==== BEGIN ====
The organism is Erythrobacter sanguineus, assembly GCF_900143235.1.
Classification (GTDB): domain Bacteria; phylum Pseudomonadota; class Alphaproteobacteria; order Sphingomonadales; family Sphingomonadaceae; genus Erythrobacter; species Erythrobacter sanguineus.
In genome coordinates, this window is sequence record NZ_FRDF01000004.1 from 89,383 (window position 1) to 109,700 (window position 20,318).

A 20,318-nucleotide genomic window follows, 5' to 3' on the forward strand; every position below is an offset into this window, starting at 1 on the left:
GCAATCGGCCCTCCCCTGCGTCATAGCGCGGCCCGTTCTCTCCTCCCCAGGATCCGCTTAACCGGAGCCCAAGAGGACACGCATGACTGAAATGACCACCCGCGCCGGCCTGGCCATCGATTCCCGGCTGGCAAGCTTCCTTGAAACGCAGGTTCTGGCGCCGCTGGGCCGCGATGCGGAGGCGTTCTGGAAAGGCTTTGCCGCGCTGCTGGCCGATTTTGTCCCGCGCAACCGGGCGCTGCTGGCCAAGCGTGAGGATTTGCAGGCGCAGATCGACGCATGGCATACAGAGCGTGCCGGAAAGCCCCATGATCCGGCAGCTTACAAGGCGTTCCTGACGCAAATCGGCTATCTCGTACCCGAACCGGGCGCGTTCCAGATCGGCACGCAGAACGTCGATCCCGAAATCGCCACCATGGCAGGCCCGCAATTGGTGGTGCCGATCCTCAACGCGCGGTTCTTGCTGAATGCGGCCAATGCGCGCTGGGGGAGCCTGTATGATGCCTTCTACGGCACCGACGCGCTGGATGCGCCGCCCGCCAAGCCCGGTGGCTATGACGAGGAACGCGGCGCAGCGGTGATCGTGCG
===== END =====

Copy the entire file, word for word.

The organism is Erythrobacter sanguineus, assembly GCF_900143235.1.
Classification (GTDB): domain Bacteria; phylum Pseudomonadota; class Alphaproteobacteria; order Sphingomonadales; family Sphingomonadaceae; genus Erythrobacter; species Erythrobacter sanguineus.
In genome coordinates, this window is sequence record NZ_FRDF01000004.1 from 89,383 (window position 1) to 109,700 (window position 20,318).

A 20,318-nucleotide genomic window follows, 5' to 3' on the forward strand; every position below is an offset into this window, starting at 1 on the left:
GCAATCGGCCCTCCCCTGCGTCATAGCGCGGCCCGTTCTCTCCTCCCCAGGATCCGCTTAACCGGAGCCCAAGAGGACACGCATGACTGAAATGACCACCCGCGCCGGCCTGGCCATCGATTCCCGGCTGGCAAGCTTCCTTGAAACGCAGGTTCTGGCGCCGCTGGGCCGCGATGCGGAGGCGTTCTGGAAAGGCTTTGCCGCGCTGCTGGCCGATTTTGTCCCGCGCAACCGGGCGCTGCTGGCCAAGCGTGAGGATTTGCAGGCGCAGATCGACGCATGGCATACAGAGCGTGCCGGAAAGCCCCATGATCCGGCAGCTTACAAGGCGTTCCTGACGCAAATCGGCTATCTCGTACCCGAACCGGGCGCGTTCCAGATCGGCACGCAGAACGTCGATCCCGAAATCGCCACCATGGCAGGCCCGCAATTGGTGGTGCCGATCCTCAACGCGCGGTTCTTGCTGAATGCGGCCAATGCGCGCTGGGGGAGCCTGTATGATGCCTTCTACGGCACCGACGCGCTGGATGCGCCGCCCGCCAAGCCCGGTGGCTATGACGAGGAACGCGGCGCAGCGGTGATCGTGCG